Your alarming new pornography statistic of the week

In order to sound like I know what I’m talking about, I have to read a lot, and it’s only in the last 5-6 years that anybody in the science community has been studying pornography addiction, so information is always changing, especially among younger adults who make the Internet a constant part of their lives.

Psychology Today recently reported about a study conducted regarding the use of pornography within a relationship conducted by several Canadian and American college professors.

Just over 1,000 people, mostly between 18 and 35, evenly split among men and women were interviewed.  About 70% were either married or living together for more than a year with their partner.

Get these stats:

In the last six months, 98% of men and 73% of women used the Internet for pornography. Taking it down to just the last month, it was 80% of men and 26% of women. The margin of error could have brought the male use number over 100%! Think about that.

If you have 100 men and 100 women aged 18-35, in a relationship in a room together…only 29 haven’t looked at porn online in the last six months.

Still don’t think this might be a big problem on the horizon?

There is meaning to life…no matter how bad it may get

When one is an addict, porn or otherwise, and hits rock bottom, some dark questions about mortality can emerge. Is there meaning to life? Yes, there is. But don’t try too hard to figure out the finer details. Like the concepts of infinity, the universe and God, I don’t believe the human mind is evolutionally equipped to understand the concept.

If there wasn’t a meaning to life, why wouldn’t more people try to kill themselves?

The suicide rates for the five-year periods between 1910-1915 and 1929-1934 were just over 16 people per 100,000. These are the highs of American history. Since 1945, it’s never gone much above 13 per 100,000…nor has it dipped below 10 according to the National Center for Health Statistics.

Based on that, it’s pretty safe to say that when you’re only talking about 10-16 people out of 100,000, you’re talking a tiny, tiny minority. Clearly, it’s not hard-wired into our DNA to kill ourselves. It doesn’t rise significantly during times of war, bad economies or poor leadership. Conversely, the rate doesn’t drop much during times of prosperity and great peace. It is what it is.

For those people who say there is a difference between a meaning to life and a survival instinct of a life, I think you’re wrong. If there was no meaning, there would be no survival instinct. Things will get better, things will get worse…yet only 10-16 people out of 100,000 will choose to end their life in a given year.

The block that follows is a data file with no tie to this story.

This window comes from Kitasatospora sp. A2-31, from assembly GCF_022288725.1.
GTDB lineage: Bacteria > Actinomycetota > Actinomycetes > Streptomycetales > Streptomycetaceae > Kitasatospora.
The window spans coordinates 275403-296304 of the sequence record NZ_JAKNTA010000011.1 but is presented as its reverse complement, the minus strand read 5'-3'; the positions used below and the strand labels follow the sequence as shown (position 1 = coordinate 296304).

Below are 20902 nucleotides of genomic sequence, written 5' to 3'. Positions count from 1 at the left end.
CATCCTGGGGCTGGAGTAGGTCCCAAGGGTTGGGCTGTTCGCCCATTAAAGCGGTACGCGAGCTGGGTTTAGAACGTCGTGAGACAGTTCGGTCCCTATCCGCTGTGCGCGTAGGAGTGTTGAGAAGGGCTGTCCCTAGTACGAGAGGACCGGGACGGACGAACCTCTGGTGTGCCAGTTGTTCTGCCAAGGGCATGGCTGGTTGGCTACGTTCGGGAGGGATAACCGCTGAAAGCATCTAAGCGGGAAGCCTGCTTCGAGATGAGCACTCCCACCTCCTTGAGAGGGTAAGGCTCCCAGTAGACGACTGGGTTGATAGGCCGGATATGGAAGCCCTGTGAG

Why? Because life has meaning. Even if you’re an alcoholic who ran over a child or a drug addict with no job. You could have gambled away your life savings or eaten your way to 600 pounds. You’re still here. There’s a reason.

But it’s not exactly survival instinct. Our bodies know when to give up and stop working.  You can witness that in a hospital every day. Sure, we have so many cries for help, but so few actual cases of suicide. You’ve got to really, really be out on that ledge to make the jump. I like to believe that those people who do kill themselves were just as terminal as a cancer patient and knew there was no coming back.

I think people are actually asking a series of questions when they ask if there is meaning to life. I think it is more about wanting reassurance they are not a mistake, that they have value and a genuine concern how to make a difference in the time they are given.

While not all of us were part of our biological parents’ plans, you are not a mistake. Your female parent had many eggs over the years. Yours was a strong one. Your male parent had billions of sperm through the years. The one that made you was a fighter. The odds of that particular egg in that particular person meeting with that particular sperm in that particular person are not calculable…especially if one of your parents was a giant whore. Isn’t there meaning in simply beating those kinds of odds? It’s like winning a lottery of lotteries of lotteries. The math behind you simply being here is astonishing.

I don’t know if life is supposed to be about helping others or advancing humanity. For some it’s about wealth acquisition and the conquering of power. In a vacuum, neither is right or wrong.

I believe I’m here for some reason, but I don’t think I necessarily ever need to get the fortune cookie that tells me what it is. For a long time, I looked for definite answers, but I don’t think the meaning of my life needs one. Just the fact there is meaning…is meaning enough.

Creating an environment to address concerns you have with someone else’s pornography use